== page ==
If somebody smells like sweat I automatically find this person less sympathetic than somebody who smells like a perfume.
    But isn’t that strange? You don’t even know the person but perceive him/her a certain way based on his smell. And isn’t it strange to think that you couldn’t be with someone because you can’t “smell” him/her although this person might be the nicest person on earth?

    What do you think?
    I just think it’s amazing how smells are able to manipulate us.

    Signed, Amazed

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  3. BIG BIG HUGS!!! i so wish you the best of luck..as coming back after this can be trying - to say the least!

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  4. I've learned that leaving him sincerely is a growth experience for everyone. Leaving as a trick to win someone back ends painfully.

    People often make lists on why they should be with someone in the beginning. Make a list today to see if things have changed or if you just didn't let it bother you initially.

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  5. I does seem to sometimes work when you leave. It shocks them into reality. However, it is certainly not a tool to use for manipulation. Mony clearly left sincerely. I like using the phrase, "Are you living with emotional integrity?" to help people sort of get a view of where they really are. It is a hard step to take, but it looks like Mony has taken a step in that direction.

    I did have a relationship with a man who became moody and verbally abusive. He went to the doctor and discovered he was bipolar. He refused to seek treatment and was determined that he would "work it out himself." I advised him that I would be there for him as a friend, but would have to sever our relationship for a time until he got himself settled. He said, "But it's not my fault!" I said, "I don't give a shit whose fault it is. No one abuses me. Ever."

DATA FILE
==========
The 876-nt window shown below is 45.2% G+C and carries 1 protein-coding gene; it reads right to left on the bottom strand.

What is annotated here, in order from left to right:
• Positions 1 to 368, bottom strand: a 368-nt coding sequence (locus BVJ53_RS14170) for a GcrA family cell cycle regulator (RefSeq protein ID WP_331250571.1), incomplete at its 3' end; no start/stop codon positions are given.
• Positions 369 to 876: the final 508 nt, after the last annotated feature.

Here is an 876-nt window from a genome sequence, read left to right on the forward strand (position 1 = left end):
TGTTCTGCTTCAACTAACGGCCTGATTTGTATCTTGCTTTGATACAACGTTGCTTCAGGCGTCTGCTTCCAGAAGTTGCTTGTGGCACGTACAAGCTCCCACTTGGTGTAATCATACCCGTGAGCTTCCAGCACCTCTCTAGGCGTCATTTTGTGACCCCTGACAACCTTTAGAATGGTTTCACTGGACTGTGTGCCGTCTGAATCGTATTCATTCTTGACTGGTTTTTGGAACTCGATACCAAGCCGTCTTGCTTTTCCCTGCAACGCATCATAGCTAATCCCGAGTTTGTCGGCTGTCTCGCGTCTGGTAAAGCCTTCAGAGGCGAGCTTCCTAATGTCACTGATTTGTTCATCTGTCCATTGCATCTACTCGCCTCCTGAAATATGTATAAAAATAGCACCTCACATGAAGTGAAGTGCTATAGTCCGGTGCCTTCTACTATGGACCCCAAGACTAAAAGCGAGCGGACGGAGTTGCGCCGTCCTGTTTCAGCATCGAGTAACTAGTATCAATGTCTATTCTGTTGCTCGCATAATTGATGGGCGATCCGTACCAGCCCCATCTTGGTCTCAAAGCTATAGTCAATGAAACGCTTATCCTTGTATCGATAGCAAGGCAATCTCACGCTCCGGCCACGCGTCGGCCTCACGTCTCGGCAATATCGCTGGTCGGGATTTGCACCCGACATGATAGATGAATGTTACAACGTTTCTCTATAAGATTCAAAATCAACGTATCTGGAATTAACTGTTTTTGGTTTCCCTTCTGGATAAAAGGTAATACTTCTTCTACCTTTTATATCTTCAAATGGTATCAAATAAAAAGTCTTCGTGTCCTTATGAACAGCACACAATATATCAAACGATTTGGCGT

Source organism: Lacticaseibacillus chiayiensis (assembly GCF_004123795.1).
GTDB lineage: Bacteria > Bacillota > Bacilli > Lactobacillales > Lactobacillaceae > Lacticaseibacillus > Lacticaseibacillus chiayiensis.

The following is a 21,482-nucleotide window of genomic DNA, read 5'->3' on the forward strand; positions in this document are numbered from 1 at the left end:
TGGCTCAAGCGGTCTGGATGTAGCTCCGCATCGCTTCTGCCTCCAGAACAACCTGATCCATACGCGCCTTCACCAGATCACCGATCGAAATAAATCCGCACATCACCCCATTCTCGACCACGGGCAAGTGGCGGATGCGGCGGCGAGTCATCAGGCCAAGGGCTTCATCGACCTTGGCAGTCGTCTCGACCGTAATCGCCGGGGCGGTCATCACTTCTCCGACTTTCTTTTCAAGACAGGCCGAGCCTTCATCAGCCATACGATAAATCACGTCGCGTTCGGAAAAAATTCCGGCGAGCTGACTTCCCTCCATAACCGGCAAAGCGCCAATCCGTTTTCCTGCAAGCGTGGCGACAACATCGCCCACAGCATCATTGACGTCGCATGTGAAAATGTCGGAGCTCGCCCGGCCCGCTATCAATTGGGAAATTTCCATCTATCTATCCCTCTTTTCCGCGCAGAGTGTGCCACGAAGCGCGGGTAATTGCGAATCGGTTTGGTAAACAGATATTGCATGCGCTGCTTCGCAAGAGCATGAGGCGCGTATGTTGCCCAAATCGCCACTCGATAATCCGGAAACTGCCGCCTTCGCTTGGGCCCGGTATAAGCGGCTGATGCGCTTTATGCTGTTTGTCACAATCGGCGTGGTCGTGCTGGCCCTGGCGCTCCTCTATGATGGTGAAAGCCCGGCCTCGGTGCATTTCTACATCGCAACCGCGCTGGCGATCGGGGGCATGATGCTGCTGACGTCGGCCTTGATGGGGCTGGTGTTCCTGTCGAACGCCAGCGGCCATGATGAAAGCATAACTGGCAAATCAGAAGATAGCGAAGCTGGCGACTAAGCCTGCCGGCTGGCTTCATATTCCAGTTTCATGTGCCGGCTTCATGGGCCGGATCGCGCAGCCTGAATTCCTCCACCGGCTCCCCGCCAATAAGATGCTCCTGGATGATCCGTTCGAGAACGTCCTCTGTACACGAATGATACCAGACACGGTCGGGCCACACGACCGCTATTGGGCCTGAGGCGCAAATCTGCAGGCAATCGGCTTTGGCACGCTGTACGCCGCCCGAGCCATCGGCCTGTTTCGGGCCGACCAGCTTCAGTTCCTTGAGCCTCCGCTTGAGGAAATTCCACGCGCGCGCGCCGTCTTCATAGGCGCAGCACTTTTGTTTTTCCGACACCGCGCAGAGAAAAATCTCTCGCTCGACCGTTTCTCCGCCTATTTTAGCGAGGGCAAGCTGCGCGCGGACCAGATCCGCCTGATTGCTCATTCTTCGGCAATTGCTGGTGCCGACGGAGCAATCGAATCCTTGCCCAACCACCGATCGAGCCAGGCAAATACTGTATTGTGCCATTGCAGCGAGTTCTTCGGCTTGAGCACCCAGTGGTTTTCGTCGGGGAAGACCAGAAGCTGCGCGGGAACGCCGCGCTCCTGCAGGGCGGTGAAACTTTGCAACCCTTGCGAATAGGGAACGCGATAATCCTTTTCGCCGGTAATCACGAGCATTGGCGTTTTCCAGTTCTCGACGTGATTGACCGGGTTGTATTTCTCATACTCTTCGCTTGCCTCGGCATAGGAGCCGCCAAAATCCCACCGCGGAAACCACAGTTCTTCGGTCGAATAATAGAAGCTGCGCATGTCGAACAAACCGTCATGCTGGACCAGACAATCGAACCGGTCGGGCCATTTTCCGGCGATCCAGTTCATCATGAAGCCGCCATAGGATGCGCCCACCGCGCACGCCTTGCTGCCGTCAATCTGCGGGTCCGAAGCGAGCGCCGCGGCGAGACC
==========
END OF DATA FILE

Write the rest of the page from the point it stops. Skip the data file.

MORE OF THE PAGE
It didn't end well. He wound up feeling rejected and went off to sulk and do some serious emotional peripheral damage. But I hope Mony's story turns out better.

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  6. Thank you.
    It's insightful to see my situation from a different perspective.
    I appreciate the well wishes, sincerely.

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  7. Lurker12:57 PM

    I left my husband after three years of marraige. I discovered he was unfaithful and he became verbally abusive.

    I am a firm believer in physical separation in these instances. I don't want to leave my comments on Mony's blog because she's in a lot of pain right now, but really, how effective is it to leave someone for a week?

    And I only say this because I've been there, but if you are with someone who becomes verbally abusive (or cheats, or drinks, whatever) under stress, it's not enough for someone to tell you he/she "won't do it again."

    He/She needs to do some soul searching and probably needs professional help. Before I went back with my husband, I wanted him to be able to explain to me, on a deep level, why he did what he did, without blaming outside circumstances for the behavior.

    As with any addiction or negative behavior, he/she needs to be capable of looking honestly at himself/herself, to convey these feelings to you, and to make a plan for what he/she will do when the same circumstances will arise.

    Most of the time, it's too much work. I am always glad that I insisted on a physical, legal separation do avoid hurting myself further while my husband did his soul searching. It was painfully obvious that my ex-husband didn't really want to do any work...he just ran off to the next partner and subsequently divorced her.